I used to work with a big medical charity in London, so I was used to borrowing large amounts of money to upgrade hospitals. I trained as a chartered accountant and my clerk is also a chartered accountant, so doing cash flows and stress tests was familiar work for us. We thought we had a good case, in that our income is very much assured and we had mortgage-free properties.

Why did you choose Charity Bank for your loan?

I thought they were ethically compatible with us. It was a case of charity talking to charity and understanding each other’s needs. The ethos of the organisation sat well with us and the initial discussions progressed well. The rate of interest was as good as we’d get elsewhere. Our Loans Manager, Mark Herbert, came to visit me at my house. I told him what I wanted, and we went forward from there.

How did you find the process of applying for the loan?
Delightfully straightforward! I did contact them about a couple of things and received an excellent letter from the Director of Lending. It’s gratifying to see comments being taken on-board and dealt with. It also helped that we haven’t had to draw down the full £320,000. In the end, we drew down £250,000, and are keeping £20,000 in reserve.

What guidance do you have for other charities thinking of taking out a loan?
Get your ducks in a row before you approach the bank. We had an issue whereby we’d decided to move to become a Charitable Incorporated Organisation (CIO) before we took out the loan so that the trustees didn’t have unlimited personal liability. We appointed a solicitor to deal with it, and matters were not dealt with in a timely manner. Transferring the title of the properties from the Charity Commission to the CIO took over two years. That delayed the transfer of the loan from Charity Bank to our account, and meant we couldn’t pay the contractors for two months.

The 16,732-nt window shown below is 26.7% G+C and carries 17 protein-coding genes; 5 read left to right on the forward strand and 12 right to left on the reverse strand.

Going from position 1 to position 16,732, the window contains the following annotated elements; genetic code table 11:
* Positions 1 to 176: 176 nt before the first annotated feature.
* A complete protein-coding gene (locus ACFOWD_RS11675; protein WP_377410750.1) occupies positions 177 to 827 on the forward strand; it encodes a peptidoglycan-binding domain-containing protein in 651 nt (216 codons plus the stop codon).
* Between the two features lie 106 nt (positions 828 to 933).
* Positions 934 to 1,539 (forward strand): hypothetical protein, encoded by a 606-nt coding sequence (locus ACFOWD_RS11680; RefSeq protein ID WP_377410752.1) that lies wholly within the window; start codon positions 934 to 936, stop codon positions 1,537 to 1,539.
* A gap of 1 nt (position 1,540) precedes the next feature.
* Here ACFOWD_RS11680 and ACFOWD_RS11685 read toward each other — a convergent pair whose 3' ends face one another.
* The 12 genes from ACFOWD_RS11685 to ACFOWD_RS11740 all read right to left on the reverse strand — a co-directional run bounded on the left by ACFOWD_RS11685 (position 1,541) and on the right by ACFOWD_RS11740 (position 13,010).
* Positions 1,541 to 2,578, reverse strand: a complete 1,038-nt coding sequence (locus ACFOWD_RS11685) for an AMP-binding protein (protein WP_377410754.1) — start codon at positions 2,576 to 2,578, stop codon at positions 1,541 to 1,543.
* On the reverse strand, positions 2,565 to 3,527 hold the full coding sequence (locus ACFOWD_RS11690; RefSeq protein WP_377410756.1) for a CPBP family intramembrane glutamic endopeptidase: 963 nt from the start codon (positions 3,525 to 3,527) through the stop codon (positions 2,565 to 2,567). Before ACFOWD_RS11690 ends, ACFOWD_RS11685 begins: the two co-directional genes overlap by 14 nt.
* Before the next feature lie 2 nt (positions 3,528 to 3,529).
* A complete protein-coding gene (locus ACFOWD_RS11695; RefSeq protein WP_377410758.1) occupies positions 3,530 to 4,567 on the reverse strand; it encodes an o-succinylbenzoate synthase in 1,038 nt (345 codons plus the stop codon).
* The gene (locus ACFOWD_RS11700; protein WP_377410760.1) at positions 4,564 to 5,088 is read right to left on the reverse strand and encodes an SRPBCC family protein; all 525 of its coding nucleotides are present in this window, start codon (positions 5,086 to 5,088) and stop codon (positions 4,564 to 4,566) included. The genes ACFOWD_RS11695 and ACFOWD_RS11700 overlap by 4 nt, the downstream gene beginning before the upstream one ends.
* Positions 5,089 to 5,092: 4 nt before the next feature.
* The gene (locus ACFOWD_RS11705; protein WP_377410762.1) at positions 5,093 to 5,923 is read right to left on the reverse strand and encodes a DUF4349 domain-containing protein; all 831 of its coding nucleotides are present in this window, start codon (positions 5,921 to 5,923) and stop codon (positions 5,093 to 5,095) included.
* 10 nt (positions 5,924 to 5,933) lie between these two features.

The other thing I’d say to anyone contemplating doing work on an old building is to always allow for a margin of error. We were an unusual case in that we came in under budget.

What’s next for Andrew Windsor Almshouses?

The roof was phase one. We’d like to improve the 1980’s extensions at the back of the building to give residents a better sized kitchen. At the moment that’s a pipe dream though! We know the maximum monthly housing benefit in Farnham is over £600, while we charge our residents around £450. We are currently looking to see if we can move everyone who is on housing benefit up to the maximum level.

I look forward to the relationship with Charity Bank over the next 25 years. The loan enabled us to maintain the properties, which will continue to meet a need for people in difficult circumstances for many years to come.

About Charity Bank

Charity Bank is the loans and savings bank owned by and committed to supporting the social sector. Since 2002, we have used our savers’ money to make more than 1000 loans totalling over £300m to housing, education, social care, community and other social purpose organisations.

Find out more about us here.

Nothing in this article constitutes an invitation to engage in investment activity nor is it advice or a recommendation and professional advice should be taken before any course of action is pursued.